Authors+Show Affiliations

National Institute for Health and Welfare, Department of Environmental Health, Kuopio, Finland. Mikko.Happo@thl.fiNo affiliation info availableNo affiliation info availableNo affiliation info availableNo affiliation info availableNo affiliation info availableNo affiliation info availableNo affiliation info available

Pub Type(s)

Journal Article
Research Support, Non-U.S. Gov't

Language

eng

PubMed ID

20017591

Citation

Happo, M S., et al. "Seasonal Variation in Chemical Composition of Size-segregated Urban Air Particles and the Inflammatory Activity in the Mouse Lung." Inhalation Toxicology, vol. 22, no. 1, 2010, pp. 17-32.
Happo MS, Hirvonen MR, Hälinen AI, et al. Seasonal variation in chemical composition of size-segregated urban air particles and the inflammatory activity in the mouse lung. Inhal Toxicol. 2010;22(1):17-32.
Happo, M. S., Hirvonen, M. R., Hälinen, A. I., Jalava, P. I., Pennanen, A. S., Sillanpää, M., Hillamo, R., & Salonen, R. O. (2010). Seasonal variation in chemical composition of size-segregated urban air particles and the inflammatory activity in the mouse lung. Inhalation Toxicology, 22(1), 17-32. https://doi.org/10.3109/08958370902862426
Happo MS, et al. Seasonal Variation in Chemical Composition of Size-segregated Urban Air Particles and the Inflammatory Activity in the Mouse Lung. Inhal Toxicol. 2010;22(1):17-32. PubMed PMID: 20017591.
* Article titles in AMA citation format should be in sentence-case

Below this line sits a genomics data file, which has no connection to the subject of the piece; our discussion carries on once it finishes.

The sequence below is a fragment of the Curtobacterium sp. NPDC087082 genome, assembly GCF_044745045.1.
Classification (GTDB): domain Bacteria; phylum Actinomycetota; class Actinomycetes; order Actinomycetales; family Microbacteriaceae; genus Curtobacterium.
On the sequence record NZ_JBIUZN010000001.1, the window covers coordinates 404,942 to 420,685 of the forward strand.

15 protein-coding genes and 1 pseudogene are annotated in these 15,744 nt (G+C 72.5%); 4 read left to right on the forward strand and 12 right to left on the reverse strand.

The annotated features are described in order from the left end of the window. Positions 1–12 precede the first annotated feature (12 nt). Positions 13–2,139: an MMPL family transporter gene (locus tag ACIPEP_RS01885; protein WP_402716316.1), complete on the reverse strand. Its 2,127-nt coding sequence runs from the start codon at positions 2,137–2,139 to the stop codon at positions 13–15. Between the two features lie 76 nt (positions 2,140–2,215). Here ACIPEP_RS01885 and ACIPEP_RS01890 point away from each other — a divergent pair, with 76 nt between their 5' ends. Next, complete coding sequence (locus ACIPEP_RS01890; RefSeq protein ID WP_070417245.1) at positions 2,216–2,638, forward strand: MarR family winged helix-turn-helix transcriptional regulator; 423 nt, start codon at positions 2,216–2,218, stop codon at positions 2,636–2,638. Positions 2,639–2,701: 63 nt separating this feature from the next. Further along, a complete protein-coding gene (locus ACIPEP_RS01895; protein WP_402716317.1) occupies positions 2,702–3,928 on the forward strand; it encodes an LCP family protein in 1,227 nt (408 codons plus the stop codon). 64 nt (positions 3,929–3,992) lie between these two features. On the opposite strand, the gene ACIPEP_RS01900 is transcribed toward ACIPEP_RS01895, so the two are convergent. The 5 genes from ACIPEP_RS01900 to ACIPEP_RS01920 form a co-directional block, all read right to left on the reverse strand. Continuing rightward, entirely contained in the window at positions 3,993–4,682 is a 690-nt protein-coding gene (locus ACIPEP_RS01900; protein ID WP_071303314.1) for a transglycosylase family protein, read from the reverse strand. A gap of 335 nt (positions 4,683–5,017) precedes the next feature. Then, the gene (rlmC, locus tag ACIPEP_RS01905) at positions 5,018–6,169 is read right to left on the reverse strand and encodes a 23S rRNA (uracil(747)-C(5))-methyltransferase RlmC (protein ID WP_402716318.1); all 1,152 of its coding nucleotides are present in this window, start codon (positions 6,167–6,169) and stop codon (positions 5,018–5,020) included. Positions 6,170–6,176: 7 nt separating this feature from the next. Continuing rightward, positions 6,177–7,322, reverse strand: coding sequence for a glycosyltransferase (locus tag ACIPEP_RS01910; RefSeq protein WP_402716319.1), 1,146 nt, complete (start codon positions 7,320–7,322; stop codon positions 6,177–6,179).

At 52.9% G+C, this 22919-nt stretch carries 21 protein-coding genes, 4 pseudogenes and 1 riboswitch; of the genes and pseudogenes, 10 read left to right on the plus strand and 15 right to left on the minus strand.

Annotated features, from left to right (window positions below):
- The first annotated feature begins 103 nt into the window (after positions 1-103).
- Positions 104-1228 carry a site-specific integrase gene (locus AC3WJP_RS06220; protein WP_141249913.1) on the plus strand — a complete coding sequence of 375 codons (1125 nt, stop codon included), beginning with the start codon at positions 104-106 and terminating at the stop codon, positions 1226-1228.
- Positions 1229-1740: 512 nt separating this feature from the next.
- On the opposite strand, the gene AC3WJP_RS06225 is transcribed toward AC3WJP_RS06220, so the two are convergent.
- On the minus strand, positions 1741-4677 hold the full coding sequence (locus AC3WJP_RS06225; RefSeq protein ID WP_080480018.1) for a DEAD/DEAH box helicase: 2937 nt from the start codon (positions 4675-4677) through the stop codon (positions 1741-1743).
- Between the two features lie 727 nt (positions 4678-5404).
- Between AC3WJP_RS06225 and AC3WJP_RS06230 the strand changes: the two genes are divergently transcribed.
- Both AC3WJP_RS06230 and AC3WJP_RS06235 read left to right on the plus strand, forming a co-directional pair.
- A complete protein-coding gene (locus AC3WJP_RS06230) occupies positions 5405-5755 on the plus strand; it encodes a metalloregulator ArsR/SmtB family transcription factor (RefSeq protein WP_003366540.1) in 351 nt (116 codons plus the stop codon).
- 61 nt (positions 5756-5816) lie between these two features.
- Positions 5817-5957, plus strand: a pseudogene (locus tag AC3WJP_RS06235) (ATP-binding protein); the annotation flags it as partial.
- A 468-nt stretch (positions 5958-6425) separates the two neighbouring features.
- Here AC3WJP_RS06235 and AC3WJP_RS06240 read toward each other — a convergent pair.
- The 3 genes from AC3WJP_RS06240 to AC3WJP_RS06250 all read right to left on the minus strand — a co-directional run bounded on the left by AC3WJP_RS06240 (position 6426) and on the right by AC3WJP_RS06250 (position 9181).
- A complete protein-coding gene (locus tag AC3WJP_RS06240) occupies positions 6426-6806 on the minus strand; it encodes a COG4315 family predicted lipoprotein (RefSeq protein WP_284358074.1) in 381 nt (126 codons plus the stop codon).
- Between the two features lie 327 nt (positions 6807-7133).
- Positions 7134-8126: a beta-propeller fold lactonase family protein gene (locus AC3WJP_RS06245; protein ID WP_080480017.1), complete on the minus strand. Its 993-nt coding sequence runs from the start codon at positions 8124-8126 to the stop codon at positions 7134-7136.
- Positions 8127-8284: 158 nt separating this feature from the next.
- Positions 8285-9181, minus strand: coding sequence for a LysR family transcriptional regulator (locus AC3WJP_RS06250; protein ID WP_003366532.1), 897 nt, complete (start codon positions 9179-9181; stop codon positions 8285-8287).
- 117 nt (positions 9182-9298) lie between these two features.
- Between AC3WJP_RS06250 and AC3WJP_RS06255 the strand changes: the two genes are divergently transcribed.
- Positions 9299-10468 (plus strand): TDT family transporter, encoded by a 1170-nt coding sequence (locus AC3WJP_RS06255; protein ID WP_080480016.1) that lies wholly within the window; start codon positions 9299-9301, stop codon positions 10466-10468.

TY - JOUR T1 - Seasonal variation in chemical composition of size-segregated urban air particles and the inflammatory activity in the mouse lung. AU - Happo,M S, AU - Hirvonen,M-R, AU - Hälinen,A I, AU - Jalava,P I, AU - Pennanen,A S, AU - Sillanpää,M, AU - Hillamo,R, AU - Salonen,R O, PY - 2009/12/19/entrez PY - 2009/12/19/pubmed PY - 2010/2/24/medline SP - 17 EP - 32 JF - Inhalation toxicology JO - Inhal Toxicol VL - 22 IS - 1 N2 - We investigated the seasonal variations in the chemical composition and in vivo inflammatory activity of urban air particulate samples in four size ranges (PM(10-2.5), PM(2.5-1), PM(1-0.2), and PM(0.2)). The samples were collected in Helsinki using a high-volume cascade impactor (HVCI). Healthy C57BL/6J mice were intratracheally instilled with a single dose (10 mg/kg) of the particulate samples. The lungs were lavaged and the bronchoalveolar lavage fluid (BALF) was assayed for indicators of inflammation and tissue damage: cytokines (tumor necrosis factor [TNF]-alpha, interleukin [IL]-6, and keratinocyte-derived chemokine [KC]) at 4 h, and total cell number and total protein concentration at 12 h. The PM(10-2.5) and PM(2.5-1) samples had much higher inflammatory potency than the PM(1-0.2) and PM(0.2) samples. The relative inflammatory activities of the autumn samples were the highest on an equal mass basis, but when estimated for the particulate mass per cubic meter of air, the springtime samples had the highest inflammatory potential. Resuspended soil material and other non-exhaust particulate material from traffic were associated with a high inflammatory activity of the PM(10-2.5) and PM(2.5-1) samples. Secondary inorganic ions in the PM(1-0.2) and PM(0.2) samples had inconsistent negative or positive correlations with the inflammatory activity. There were no systematic seasonal variations in the tracers of incomplete combustion and atmospherically oxidized organics in the PM(1-0.2) and PM(0.2) samples, which probably explains their low correlations with the inflammatory activity. In conclusion, in a relatively clean Nordic city, the resuspension of road dust and other non-exhaust particulate material from traffic were the major sources of inflammatory activity of urban air inhalable particles. SN - 1091-7691 UR - https://www.unboundmedicine.com/medline/citation/20017591/Seasonal_variation_in_chemical_composition_of_size_segregated_urban_air_particles_and_the_inflammatory_activity_in_the_mouse_lung_ L2 - https://www.tandfonline.com/doi/full/10.3109/08958370902862426 DB - PRIME DP - Unbound Medicine ER -